Kelly Sans Culotte


Africa

Gay Rights Dawn in Ghana
Faced with prison or blackmail, queers begin to organize.
By Toby Eglund


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AUGUST 27, 2003. Cobbled together from the West African British colony of the Gold Coast and the Togoland trust territory, Ghana became in 1957 the first country in colonial Africa to gain its independence. Lesbians and gays, though, are still waiting to be liberated from a repressive British legacy: sodomy laws.

A gay social life exists, mostly in the form of house parties, and a few queer-friendly clubs in the capital, Accra, but there are risks. Because homosexuality is illegal, club-goers, especially tourists, risk blackmail. If they don't pay, social and legal consequences can be serious.

In Ghana's criminal code, male homosexuality is lumped in with bestiality, and gay activity brings misdemeanor charges at minimum. According to the International Lesbian and Gay Association, some gay men reportedly have been abused while in prison. In 1993 a gay Ghanaian who demonstrated a pattern of violent harassment was awarded asylum in Britain.

Peter*, a gay Ghanaian who works as a human rights activist, told The Gully that, in addition, the police sometimes arrest gay men "and have sex with them, and then let them to go free." He added, "These are some of the issues that we are trying to address in Ghana."

He and a few others had scheduled a meeting in Accra to plan a lesbian, gay, bisexual, and transgender group when it was reported on August 8 that four young men had been sentenced the previous day to two years imprisonment each for "indecent exposure" and "unnatural carnal knowledge."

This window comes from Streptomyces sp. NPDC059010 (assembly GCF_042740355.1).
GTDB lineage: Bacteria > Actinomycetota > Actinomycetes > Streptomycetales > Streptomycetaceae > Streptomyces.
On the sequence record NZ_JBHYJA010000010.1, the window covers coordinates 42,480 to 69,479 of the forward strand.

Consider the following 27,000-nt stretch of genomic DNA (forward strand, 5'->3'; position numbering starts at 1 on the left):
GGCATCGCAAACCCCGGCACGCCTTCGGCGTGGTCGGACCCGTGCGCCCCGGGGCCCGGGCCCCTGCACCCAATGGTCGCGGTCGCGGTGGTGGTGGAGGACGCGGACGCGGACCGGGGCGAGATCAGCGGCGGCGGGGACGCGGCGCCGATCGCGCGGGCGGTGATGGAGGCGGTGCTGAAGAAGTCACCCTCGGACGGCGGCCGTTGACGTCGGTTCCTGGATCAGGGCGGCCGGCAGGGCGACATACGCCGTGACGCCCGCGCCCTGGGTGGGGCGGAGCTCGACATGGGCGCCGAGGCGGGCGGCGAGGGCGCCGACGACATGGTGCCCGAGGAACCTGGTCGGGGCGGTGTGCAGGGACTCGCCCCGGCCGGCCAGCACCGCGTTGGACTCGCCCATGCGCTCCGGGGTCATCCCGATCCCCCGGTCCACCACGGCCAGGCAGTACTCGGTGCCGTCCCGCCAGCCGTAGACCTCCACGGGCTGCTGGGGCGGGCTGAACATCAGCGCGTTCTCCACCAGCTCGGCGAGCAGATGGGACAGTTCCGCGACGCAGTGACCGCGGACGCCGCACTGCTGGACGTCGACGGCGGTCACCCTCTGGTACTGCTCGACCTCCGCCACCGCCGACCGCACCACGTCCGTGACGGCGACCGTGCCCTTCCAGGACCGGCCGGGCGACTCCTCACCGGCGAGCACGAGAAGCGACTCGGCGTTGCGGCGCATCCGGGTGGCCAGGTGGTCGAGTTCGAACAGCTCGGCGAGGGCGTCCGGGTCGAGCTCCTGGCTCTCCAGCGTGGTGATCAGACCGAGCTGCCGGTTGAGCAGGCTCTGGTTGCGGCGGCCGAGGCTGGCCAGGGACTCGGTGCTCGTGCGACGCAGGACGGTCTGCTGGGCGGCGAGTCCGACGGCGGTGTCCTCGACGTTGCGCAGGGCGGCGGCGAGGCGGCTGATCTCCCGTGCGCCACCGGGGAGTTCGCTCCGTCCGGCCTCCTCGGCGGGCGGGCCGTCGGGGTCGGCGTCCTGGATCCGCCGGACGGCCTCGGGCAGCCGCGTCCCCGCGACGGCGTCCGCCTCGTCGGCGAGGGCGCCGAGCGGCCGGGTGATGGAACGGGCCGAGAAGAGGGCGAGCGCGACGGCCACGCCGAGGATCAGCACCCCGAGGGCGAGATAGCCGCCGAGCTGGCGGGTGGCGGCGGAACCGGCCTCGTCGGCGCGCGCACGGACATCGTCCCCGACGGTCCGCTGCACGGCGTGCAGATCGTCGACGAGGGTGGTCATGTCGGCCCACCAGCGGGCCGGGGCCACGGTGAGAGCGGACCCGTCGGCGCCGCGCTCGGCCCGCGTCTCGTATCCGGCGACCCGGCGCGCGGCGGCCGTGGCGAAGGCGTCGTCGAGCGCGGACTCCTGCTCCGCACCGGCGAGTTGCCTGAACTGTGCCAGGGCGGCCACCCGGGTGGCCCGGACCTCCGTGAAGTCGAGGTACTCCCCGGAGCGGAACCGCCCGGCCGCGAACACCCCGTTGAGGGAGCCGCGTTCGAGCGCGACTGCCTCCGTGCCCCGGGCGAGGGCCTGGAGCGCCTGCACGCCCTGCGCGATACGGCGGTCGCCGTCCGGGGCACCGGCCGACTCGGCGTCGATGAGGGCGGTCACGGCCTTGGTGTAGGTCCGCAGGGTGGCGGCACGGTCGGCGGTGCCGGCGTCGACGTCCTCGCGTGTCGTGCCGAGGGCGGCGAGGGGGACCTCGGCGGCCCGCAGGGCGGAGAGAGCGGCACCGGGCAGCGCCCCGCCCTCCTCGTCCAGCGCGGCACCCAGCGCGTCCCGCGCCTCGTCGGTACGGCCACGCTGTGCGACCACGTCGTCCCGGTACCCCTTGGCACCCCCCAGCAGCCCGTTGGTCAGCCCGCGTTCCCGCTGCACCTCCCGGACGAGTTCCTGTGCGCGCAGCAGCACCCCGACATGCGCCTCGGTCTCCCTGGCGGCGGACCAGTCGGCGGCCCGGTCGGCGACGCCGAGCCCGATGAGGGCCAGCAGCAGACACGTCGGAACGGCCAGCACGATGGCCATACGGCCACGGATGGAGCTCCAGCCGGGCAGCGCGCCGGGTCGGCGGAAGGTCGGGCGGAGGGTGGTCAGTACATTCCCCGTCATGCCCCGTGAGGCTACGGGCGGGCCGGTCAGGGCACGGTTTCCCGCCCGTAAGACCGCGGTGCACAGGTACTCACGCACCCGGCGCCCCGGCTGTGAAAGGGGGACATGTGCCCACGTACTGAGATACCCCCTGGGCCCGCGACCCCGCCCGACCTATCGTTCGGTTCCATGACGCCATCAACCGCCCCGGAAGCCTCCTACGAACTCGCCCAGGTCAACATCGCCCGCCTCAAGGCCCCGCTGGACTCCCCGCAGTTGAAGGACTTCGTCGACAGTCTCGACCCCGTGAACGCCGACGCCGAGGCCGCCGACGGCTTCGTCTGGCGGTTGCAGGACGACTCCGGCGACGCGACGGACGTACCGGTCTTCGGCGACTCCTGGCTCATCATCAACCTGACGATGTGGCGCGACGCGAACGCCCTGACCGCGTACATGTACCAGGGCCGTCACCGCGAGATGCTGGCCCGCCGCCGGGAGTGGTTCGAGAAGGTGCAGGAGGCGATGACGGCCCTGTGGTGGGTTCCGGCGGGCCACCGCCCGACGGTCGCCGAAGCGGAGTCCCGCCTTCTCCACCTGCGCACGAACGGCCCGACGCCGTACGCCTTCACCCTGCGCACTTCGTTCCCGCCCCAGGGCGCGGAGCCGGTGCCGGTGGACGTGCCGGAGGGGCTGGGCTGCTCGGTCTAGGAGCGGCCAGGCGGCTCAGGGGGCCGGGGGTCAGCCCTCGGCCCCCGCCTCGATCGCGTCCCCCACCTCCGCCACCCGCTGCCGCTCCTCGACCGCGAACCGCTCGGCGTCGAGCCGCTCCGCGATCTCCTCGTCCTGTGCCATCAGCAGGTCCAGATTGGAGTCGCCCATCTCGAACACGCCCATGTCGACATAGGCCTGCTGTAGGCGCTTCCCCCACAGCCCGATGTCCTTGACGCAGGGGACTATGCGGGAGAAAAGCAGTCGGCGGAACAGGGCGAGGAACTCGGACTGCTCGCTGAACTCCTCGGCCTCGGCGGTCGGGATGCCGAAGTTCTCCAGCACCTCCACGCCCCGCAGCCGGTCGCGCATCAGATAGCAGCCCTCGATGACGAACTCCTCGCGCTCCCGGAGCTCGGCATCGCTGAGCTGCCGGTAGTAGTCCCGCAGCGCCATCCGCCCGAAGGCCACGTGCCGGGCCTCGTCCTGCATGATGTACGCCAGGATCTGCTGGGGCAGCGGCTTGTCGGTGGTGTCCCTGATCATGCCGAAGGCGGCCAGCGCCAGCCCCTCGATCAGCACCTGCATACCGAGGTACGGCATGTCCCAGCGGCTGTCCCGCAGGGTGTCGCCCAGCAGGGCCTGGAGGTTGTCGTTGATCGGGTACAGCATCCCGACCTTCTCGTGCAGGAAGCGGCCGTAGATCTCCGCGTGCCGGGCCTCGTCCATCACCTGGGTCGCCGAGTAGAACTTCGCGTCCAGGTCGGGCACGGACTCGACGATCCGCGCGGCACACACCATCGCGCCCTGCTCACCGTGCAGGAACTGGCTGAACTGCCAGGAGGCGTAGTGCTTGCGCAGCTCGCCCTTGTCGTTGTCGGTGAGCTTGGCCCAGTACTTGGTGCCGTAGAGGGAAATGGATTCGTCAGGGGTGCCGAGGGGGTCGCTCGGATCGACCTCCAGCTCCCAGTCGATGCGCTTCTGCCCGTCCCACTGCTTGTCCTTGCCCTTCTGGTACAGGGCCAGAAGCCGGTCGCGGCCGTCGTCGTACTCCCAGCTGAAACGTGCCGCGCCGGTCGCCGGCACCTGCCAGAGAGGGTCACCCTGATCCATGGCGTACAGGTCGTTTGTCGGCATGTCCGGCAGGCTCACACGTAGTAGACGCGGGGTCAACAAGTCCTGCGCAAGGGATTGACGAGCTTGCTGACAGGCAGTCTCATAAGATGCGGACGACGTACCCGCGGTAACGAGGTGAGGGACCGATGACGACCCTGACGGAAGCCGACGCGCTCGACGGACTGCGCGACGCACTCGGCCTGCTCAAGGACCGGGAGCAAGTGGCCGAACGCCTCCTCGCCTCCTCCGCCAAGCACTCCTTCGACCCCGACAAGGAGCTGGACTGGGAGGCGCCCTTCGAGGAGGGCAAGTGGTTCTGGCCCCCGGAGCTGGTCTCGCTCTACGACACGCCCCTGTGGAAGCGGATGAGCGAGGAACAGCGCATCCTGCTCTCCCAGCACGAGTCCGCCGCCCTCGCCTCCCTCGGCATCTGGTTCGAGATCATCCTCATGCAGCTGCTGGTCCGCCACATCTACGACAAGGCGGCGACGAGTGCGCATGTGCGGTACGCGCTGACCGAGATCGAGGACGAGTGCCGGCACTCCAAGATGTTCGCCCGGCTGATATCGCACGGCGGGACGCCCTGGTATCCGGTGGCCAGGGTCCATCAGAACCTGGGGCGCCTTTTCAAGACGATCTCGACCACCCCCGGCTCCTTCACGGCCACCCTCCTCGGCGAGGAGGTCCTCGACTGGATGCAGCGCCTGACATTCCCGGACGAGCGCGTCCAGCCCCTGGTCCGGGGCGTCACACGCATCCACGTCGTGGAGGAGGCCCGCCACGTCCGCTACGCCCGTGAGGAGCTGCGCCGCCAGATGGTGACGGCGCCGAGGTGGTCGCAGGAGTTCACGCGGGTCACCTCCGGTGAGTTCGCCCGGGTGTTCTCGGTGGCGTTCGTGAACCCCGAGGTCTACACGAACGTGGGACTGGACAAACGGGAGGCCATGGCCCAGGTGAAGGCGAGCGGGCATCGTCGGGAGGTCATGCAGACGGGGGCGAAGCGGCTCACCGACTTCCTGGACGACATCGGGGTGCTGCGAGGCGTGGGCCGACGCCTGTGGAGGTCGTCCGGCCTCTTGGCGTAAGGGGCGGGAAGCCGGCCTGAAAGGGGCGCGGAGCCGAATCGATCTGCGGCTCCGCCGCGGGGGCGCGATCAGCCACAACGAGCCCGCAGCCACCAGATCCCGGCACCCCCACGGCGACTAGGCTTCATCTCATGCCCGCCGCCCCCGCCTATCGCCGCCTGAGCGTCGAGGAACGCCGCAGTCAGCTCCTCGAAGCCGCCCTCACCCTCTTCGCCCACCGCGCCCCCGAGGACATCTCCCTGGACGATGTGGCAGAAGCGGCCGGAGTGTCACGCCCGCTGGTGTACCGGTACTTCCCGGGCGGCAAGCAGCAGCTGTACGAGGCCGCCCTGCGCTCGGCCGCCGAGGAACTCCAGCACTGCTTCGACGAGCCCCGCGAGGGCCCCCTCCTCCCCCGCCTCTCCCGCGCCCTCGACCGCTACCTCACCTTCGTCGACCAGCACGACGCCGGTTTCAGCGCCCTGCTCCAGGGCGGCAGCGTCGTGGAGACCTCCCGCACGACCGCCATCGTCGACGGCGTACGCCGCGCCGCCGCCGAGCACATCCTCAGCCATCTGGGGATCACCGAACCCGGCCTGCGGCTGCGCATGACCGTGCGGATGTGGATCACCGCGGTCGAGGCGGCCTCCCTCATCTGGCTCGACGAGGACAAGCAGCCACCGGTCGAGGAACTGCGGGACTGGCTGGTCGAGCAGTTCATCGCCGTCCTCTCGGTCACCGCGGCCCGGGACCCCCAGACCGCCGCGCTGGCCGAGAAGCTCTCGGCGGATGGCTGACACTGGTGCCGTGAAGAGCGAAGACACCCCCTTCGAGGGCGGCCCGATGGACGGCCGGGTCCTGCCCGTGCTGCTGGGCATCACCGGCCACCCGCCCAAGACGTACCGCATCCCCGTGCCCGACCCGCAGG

According to the Ghanaian government's newspaper, The Daily Graphic, the police arrested them when they went to pick up a package that customs officers had identified as containing photos depicting three of them in "compromising homosexual acts." The fourth asserted his innocence, but was arrested anyway.

The arrests frightened some of the meeting participants, nevertheless, Peter said, "A few people have vowed to attend the meeting no matter the cost. If all human beings have rights, then gays and lesbians have rights too."

The meeting took place last week, and the participants outlined their goals. Their main priorities are legalizing homosexuality, and educating the general public about lesbian, gay, and transgender lives. "LGBT's are normal people, and have rights like other Ghanaians," Peter said. In the short term, the group wants to pursue the case of the four arrested men to make sure they get a fair hearing. Money is the first hurdle: the only legal firm so far that will represent them wants between three and five thousand dollars.

You can contact the newly formed Gay and Lesbian Association of Ghana at gaytourghana@yahoo.com or popeducation@zwallet.com.

*Peter is a pseudonym.


From the Web

Behind The Mask: A peek into the gay Ghanaian closet
Ghana: World Factbook


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